Unless an argument is solely about motivation or emotionality, an emotional appeal is never a legitimate strategy in an argument. Such arguments are fallacious because they focus on emotion rather than providing verifiable or evaluative support.
An appeal to false authority is a subtype of emotional appeal, as is the more obviously fallacious appeal to celebrity. The Bible is fallaciously cited, in the argumentum ad biblium fallacy, as an authority in many an emotional argument emanating from a religious dogmatist.
Irrelevant negative emotions evoked within arguments can include:
Envy (fallacious appeal to envy, argumentum ad invidiam)
Fear (fallacious appeal to fear, scare tactics, appeal to force, argumentum ad metum)
Force (argumentum ad baculum)
Hatred, Spite, Prejudice (fallacious appeal to hatred, stereotypes, against scapegoats, argumentum ad odium)
Pity, Altruism (fallacious appeal to pity, sob story, argumentum ad misericordiam)
Pride or Vanity (fallacious appeal to pride, apple polishing, argumentum ad superbiam)
Irrelevant positive emotions evoked:
Loyalty (fallacious appeal to loyalty, to conformity, bandwagon, peer pressure, argumentum ad populum)
Traditionally, many religious arguments have appealed to fear (eternal damnation) or to positive emotions (love of the Father, salvation, eternal life, heaven, forgiveness). To argue that an army should be mobilized because enemy forces are massed at the border is a much more valid argument than any religious argument founded in supernatural positives or negatives.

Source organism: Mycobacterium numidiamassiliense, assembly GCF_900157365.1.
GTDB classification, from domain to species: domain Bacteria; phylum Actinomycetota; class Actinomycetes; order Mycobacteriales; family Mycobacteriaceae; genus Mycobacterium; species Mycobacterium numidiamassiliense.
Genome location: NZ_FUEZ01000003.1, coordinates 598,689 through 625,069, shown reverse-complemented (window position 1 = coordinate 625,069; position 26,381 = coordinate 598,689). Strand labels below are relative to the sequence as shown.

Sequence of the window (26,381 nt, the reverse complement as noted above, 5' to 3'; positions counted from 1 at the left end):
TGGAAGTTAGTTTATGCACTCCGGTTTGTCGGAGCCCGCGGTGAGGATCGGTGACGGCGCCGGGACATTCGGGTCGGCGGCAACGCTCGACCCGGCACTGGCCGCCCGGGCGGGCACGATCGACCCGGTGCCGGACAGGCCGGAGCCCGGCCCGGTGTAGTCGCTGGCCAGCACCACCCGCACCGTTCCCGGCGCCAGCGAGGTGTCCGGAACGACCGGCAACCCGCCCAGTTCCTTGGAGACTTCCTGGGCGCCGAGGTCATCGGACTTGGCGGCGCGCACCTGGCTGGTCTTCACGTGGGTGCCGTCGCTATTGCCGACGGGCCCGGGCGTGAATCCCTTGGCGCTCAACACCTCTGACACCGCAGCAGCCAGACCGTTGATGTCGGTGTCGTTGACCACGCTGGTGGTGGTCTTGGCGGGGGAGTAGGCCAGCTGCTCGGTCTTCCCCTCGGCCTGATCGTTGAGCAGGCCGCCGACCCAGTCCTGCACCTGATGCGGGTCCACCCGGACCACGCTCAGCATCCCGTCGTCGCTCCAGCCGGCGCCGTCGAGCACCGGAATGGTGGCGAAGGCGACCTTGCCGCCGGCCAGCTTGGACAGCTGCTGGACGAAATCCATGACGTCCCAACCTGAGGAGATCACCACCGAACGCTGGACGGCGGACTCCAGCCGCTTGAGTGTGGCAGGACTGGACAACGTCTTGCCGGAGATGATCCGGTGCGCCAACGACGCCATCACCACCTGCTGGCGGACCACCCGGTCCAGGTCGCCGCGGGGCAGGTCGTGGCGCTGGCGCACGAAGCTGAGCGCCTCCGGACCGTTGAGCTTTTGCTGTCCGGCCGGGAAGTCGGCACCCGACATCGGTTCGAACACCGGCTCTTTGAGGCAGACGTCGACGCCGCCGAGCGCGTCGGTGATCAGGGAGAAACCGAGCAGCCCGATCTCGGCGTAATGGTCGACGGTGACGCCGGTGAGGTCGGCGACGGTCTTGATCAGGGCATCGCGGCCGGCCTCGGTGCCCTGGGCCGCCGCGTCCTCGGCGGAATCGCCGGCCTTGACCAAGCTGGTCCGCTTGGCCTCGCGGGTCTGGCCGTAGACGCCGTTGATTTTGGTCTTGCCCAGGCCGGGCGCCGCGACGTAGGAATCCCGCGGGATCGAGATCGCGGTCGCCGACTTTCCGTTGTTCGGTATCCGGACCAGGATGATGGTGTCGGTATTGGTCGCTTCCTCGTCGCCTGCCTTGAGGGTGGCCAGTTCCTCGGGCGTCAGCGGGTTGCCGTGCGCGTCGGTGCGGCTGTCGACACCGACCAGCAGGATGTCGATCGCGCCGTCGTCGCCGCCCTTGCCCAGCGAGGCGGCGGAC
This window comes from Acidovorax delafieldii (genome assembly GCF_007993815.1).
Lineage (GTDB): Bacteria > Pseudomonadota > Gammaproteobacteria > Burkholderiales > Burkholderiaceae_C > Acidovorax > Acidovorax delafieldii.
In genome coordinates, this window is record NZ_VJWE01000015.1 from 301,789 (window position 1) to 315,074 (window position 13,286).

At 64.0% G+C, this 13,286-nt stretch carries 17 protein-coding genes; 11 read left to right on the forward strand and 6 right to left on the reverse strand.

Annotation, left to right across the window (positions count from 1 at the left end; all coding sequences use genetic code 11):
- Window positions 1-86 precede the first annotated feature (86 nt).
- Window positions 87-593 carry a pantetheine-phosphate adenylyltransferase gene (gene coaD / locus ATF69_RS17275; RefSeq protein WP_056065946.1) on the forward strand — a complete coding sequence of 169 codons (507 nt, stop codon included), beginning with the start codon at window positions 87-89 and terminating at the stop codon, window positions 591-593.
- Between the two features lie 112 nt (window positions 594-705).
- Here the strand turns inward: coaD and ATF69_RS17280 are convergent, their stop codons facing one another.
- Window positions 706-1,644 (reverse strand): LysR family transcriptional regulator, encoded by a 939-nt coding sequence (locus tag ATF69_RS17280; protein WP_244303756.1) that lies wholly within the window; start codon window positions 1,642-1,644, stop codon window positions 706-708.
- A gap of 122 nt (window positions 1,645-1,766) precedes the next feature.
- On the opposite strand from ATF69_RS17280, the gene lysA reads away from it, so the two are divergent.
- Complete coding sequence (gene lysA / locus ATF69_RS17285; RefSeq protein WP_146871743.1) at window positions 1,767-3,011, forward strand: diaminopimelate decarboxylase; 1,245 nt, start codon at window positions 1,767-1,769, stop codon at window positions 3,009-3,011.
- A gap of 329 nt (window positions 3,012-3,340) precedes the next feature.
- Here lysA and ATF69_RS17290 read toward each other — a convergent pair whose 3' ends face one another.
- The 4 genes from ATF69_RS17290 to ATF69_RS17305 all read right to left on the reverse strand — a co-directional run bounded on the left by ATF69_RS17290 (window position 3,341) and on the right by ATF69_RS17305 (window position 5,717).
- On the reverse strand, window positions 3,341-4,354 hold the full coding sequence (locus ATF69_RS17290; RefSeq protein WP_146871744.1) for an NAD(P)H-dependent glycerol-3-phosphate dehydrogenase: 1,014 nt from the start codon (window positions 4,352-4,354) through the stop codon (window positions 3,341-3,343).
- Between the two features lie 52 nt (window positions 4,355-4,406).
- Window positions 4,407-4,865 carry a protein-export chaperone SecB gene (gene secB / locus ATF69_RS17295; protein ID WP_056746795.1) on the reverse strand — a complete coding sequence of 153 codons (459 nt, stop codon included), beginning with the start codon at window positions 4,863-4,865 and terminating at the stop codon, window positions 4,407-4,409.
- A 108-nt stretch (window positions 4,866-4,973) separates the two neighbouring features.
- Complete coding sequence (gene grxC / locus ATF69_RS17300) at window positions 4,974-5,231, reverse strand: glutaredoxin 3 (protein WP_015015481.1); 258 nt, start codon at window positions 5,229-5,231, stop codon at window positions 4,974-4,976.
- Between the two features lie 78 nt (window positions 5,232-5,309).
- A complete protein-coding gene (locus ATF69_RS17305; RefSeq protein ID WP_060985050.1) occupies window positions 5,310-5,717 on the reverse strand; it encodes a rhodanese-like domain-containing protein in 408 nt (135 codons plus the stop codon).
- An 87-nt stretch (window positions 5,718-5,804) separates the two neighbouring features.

“A vast sector of modern advertising... does not appeal to reason but to emotion; like any other kind of hypnoid suggestion, it tries to impress its objects emotionally and then make them submit intellectually.” ~ Eric Fromm
“No form of art goes beyond ordinary consciousness as film does, straight to our emotions, deep into the twilight of the soul.” ~ Ingrid Bergman
"Patriotism is the willingness to kill and be killed for trivial reasons." ~ Bertrand Russell (1872 - 1970)
"Patriotism is often an arbitrary veneration of real estate above principles." ~ George Jean Nathan (1882 - 1958)